I am working with a few really great clients right now, one of which is furnishing an entire home in Newport Beach with some minor construction throughout. We had our first presentation this week, so I thought it would be fun to share those images along with a step by step of how my design process works.
The process always begins with a phone call or email where we discuss the general parameters of the project and set up our initial meeting that will take place at the job site. The first meeting is where the client and I have a chance to meet in person and essentially decide if we like each other enough to embark on the intimate journey that is designing someone's home. Some clients will hire me solely based off my portfolio, others are looking for a friendship type connection, and every client is different.
At this initial meeting I encourage the potential client to pull photos of things that inspire them or that they are drawn to. This could be anything from interiors, art, fashion, etc. We also walk through the space as they tell me how they live and what their functional needs are as a family. This is really where I begin my assessment of how my potential client uses their home. We talk about everything from their work schedule, to how they like to entertain, to when they anticipate having children, to how many nights a week they eat in or out. Are they casual or formal? Are they introverted or extroverted? Are they big TV people or are they more interested in a cozy reading corner with great lighting?
After our first meeting, I type up a design agreement to be signed by the client and myself. It states the scope of work and my design fee. (A note about my design fee: Small consulting jobs are generally billed at an hourly rate and we work off of a retainer. Complete room or house design is billed at a flat rate based off of the square footage of the project.) If the client decides that they want to work with me, they sign the agreement, submit the deposit, and we're off and running.
Client/Designer Meet up #2
A second meet up with the client is usually required where we set the schedule for the job and I can take photos, collect existing floor plans, or take my own measurements to work from. We decide what areas we will address first and we discuss any additional information that we didn't address at the first meeting.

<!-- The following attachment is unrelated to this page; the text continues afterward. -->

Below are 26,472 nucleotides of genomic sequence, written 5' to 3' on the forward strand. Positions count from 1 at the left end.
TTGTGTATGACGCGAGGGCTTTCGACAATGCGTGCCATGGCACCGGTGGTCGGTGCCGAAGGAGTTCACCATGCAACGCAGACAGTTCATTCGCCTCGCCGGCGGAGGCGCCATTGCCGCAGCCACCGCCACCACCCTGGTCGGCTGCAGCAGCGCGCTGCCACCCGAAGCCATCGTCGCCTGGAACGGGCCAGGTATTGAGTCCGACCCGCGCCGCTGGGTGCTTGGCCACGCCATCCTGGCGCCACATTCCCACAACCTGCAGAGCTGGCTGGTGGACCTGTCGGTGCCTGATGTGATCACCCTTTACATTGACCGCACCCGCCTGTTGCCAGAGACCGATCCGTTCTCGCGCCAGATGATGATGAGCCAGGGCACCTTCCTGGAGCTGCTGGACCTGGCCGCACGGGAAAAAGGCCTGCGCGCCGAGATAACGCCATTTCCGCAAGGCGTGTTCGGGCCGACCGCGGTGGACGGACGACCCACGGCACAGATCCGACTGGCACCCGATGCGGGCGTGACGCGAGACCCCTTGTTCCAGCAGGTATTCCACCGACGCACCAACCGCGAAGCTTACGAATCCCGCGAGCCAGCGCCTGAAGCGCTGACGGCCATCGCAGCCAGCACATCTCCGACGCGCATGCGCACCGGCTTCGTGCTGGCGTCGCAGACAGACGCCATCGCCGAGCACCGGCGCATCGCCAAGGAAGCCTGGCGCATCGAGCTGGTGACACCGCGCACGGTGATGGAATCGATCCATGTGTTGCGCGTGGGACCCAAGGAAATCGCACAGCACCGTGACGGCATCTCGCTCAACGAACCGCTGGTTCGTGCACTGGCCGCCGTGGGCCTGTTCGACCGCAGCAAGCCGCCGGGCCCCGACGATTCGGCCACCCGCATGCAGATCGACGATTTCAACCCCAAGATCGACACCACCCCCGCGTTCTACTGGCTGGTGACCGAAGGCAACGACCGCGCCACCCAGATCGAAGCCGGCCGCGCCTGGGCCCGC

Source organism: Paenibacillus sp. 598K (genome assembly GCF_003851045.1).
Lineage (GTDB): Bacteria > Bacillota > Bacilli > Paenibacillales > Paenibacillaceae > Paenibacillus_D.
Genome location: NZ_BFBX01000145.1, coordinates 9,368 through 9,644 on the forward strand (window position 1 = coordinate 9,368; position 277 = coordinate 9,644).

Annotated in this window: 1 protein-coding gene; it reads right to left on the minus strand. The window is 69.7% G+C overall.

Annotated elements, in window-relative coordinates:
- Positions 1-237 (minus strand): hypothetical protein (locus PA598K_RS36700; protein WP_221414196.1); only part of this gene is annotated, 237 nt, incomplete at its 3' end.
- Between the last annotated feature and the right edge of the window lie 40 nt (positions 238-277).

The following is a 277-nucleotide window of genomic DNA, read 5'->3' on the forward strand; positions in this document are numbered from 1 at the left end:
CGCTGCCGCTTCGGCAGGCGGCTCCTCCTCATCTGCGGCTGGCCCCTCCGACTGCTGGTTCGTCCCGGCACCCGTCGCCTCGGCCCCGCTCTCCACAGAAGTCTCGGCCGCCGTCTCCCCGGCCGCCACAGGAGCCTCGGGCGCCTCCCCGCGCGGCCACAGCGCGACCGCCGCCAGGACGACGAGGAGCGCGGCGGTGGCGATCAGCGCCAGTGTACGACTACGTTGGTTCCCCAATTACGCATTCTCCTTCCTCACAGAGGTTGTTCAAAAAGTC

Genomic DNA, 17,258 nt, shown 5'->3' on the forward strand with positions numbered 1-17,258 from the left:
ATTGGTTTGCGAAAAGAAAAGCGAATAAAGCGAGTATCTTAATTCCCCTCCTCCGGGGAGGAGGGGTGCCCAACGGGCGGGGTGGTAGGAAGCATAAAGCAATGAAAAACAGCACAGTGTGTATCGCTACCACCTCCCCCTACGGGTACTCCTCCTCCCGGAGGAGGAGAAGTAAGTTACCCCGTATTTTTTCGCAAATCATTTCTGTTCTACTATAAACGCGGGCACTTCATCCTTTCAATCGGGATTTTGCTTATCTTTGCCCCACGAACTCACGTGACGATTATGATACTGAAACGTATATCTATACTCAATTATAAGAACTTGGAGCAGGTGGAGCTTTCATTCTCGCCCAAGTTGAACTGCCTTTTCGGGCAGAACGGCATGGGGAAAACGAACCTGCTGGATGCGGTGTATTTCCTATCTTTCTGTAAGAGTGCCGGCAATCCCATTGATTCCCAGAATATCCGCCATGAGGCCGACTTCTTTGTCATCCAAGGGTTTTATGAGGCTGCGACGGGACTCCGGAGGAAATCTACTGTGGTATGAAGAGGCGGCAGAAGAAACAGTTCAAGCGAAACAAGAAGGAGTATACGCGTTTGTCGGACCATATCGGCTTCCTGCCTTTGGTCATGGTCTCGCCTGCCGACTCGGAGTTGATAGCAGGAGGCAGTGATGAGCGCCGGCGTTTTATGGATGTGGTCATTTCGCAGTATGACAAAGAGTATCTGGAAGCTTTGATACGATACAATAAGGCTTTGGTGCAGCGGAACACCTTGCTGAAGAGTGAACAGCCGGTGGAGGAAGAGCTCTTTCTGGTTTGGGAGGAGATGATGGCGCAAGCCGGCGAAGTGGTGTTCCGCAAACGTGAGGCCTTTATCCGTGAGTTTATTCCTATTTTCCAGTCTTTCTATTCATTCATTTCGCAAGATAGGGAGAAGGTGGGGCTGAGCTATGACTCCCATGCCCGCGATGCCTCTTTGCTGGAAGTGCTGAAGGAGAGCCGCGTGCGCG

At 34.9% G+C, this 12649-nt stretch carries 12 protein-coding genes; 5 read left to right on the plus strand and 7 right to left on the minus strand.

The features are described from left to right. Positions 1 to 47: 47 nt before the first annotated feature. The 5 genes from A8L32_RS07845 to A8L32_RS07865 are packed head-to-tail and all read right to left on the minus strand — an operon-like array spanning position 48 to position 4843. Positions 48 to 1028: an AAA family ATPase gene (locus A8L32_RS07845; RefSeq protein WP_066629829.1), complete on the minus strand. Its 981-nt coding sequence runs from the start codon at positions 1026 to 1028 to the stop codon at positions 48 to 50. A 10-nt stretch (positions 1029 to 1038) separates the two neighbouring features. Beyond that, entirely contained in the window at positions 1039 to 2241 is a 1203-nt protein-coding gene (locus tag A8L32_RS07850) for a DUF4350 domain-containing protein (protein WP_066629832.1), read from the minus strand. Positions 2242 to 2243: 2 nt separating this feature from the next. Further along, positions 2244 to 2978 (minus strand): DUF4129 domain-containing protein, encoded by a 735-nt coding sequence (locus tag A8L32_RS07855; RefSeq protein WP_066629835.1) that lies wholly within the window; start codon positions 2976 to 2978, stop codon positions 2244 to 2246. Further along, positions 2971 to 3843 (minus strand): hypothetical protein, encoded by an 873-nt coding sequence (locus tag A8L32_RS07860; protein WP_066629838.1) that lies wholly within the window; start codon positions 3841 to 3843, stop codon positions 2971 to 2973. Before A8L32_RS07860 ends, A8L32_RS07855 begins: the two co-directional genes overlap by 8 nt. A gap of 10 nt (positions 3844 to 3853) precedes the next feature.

Achieving a Design Direction
Now it's time to design! After taking what the client has told and shown to me, I look for that one thing that will act as the guide for the design. That one thing can be a photo of a room, a piece of art, or a swatch of fabric. Usually that one thing leads to a whole bunch of other things that begin to make up the design of the room. It's a process that evolves over the course of the next couple of weeks. I carry these pieces of fabric, wood samples, and photos around with me everywhere, frequently staring at them for long periods of time to make sure I feel good about the design direction.
During this preliminary design phase, I also start working on the space plan (furniture layout). I usually do this in one sitting and create 2 or 3 options for each space. The space plan is crucial to determine what size of furniture pieces and how many are needed for the room. At this point I have a general idea of the style of furniture I want to incorporate, but I can't select the exact pieces until I know what size I'm looking for. You would be surprised at the difference 2" can make when I protrudes into a walk-way.
**Things that make a successful space plan**
-creates great conversation areas
-there is a focal point
-there is ease of access from one side of the room to the other
-the size of furniture is appropriate for the purpose of the room (deeper sofa in the TV
viewing room, daintier furniture frames in more formal spaces)
-the amount of furniture and its spacing fits the personality of the client and their lifestyle
(minimalists = more open space with less accent furniture; collectors = cozier
furniture layouts and more accent chairs, tables, and shelving)
To select furniture I do a combination of online shopping and showroom visits, while fabric shopping is done solely at the fabric showrooms. I have to see and feel the fabric in person to know if it will work. When all is said and done, I generally have way too many furniture, lighting, and fabric options. All of it goes well together, there is just too much of it. Clients are looking to me to give them the best design selections, not overwhelm them with 100 different options. The week before our first presentation is the time to pare down the options and start putting together the presentation board.
I always put my presentations together on a cork board with push pins. If a client hates a red print that I have selected, the last thing I want is for it to be glued permanently in place. I need the ability to pin new options up, take existing options down, and swap the sofa and ottoman fabric. The items that I start with on the board are my top choices; the design that I 100% endorse and love. We start with that and then review additional options from my bag of tricks depending on how the client responds. For every selection; furniture, fabric, and lighting, I will have at least 2 additional options to show my client.
A colored rendering of the space plan is an absolute must when presenting a room design for the first time. Clients need to see how everything is laid out, how it flows, and get an idea of where color and pattern will be in the room. I will also include quick sketches with color (above) of certain areas of the room or wall elevations if I feel like it will help the client visualize the space better.
Feel free to check out my Pinterest board that I discussed in a previous post here, where you can see my design journey and all of the additional selections that didn't quite make the final cut for the presentation.